Industrial Accidents and Workplace Falls Especially High Among Latinos

Industrial AccidentRecently, a West Palm Beach worker sustained life-threatening injuries when he fell 30 feet from a business rooftop onto asphalt. The worker was taken to a local medical center as a trauma patient and investigators from the Occupational Safety and Health Administration (OSHA) were called in to investigate the accident and determine how it occurred.

Unfortunately, West Palm Beach workplace falls are very common injuries that often require the assistance of an experienced West Palm Beach workers’ compensation attorney.

Workplace Injuries

According to OSHA statistics, over 4,500 workers were killed on the job in 2012, the most current data available. This averages to almost 90 workers a week or more than 12 worker deaths every day. The death rates for Latino workers were notably high, with more than 14 deaths occurring per week or two Latino workers killed every single day of the year, all year long.

Construction Workers Frequently Suffer Workplace Falls

One of the most dangerous industries is the construction industry. In 2012, almost 20 percent of all worker fatalities in private industry occurred in construction. Of the various accident causes, falls accounted for the greatest number of worker fatalities (almost 35 percent) and far outnumbered the other most common causes (which were being struck by an object, being electrocuted, and being caught in or between an object).

Related Post:-

Safeguarding Workers From Falls

OSHA regulations require that employers set up workplaces to prevent employees from falling off overhead platforms, elevated work stations, into holes, and off other hazardous work areas. These workplace protections require that fall protection be provide at the following elevations:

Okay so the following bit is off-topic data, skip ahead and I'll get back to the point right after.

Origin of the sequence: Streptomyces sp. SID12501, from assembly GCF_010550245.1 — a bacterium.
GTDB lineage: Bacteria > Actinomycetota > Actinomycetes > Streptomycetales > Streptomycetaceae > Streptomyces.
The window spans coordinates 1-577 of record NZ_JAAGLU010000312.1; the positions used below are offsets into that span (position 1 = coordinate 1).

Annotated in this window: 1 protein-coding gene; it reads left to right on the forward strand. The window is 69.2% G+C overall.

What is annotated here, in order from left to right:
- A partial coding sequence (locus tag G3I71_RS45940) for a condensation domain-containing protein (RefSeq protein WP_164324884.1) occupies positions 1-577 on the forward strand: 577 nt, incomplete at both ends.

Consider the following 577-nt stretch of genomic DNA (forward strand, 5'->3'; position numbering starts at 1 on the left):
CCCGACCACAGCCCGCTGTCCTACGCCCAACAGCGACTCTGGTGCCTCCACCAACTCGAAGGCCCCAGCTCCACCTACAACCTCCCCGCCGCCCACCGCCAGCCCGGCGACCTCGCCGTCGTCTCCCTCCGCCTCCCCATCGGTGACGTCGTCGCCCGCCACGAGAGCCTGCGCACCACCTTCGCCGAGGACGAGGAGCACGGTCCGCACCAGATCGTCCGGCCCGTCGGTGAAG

– Four feet in general industry workplaces;

– Five feet in shipyards;

– Six feet in the construction industry;

– Eight feet in long shoring operations; and

– At all times when working over dangerous equipment and machinery, regardless of distance.

Under OSHA’s standards, employers can select the type of fall protection that is appropriate for the type of work being performed. Forms of protection can include;

– Guard rails;

– Safety nets;

– Personal fall arrest systems;

– Positioning device systems;

– Warning line systems;

– Railings;

– Covers;

– Fences; and

– Barricades.

Controlled Access Zones

Sometimes work needs to take place without the use of conventional fall protection systems. When this is necessary, employers can establish controlled access zones, which are used to keep out workers other than those specifically authorized to enter the area.

Controlled access zones are defined by a control line or other barriers that restrict access. They can consist of stanchions connected by ropes, wires, tapes or equivalent materials. They must be:

– Flagged or otherwise clearly marked at 6 foot maximum intervals with highly visible material;

– Rigged and supported so that the lowest sagging point is no lower than 39 inches and no higher than 45 inches from the ground;

– Strong enough to sustain stress of not less than 200 pounds; and

– Connected on each side to a guardrail system or wall

When control lines are used, they must be no closer than 6 feet to the unprotected or leading edge of the building or structure and no more than 25 feet away from the building or structure edge.

Workplace And Workers’ Compensation Help

For workers who believe their workplace is unsafe or believe there are OSHA violations at their workplace, OSHA provides a toll-free number (1-800-321-OSHA).

At Scott J. Sternberg & Associates, P.A., our workers’ compensation attorneys have substantial experience with accidents involving falls and lack of fall protection. If you have been seriously injured or have lost a loved one and need workers’ compensation help to obtain the benefits you deserve, contact us today online or at (51) 419-9321 for a free initial consultation.

Get a Free Case Evaluation Now




Frequently Asked Questions

You’ve Got Questions?
We’ve Got Answers.
Click the button below
to get started.

Workers Compensation FAQs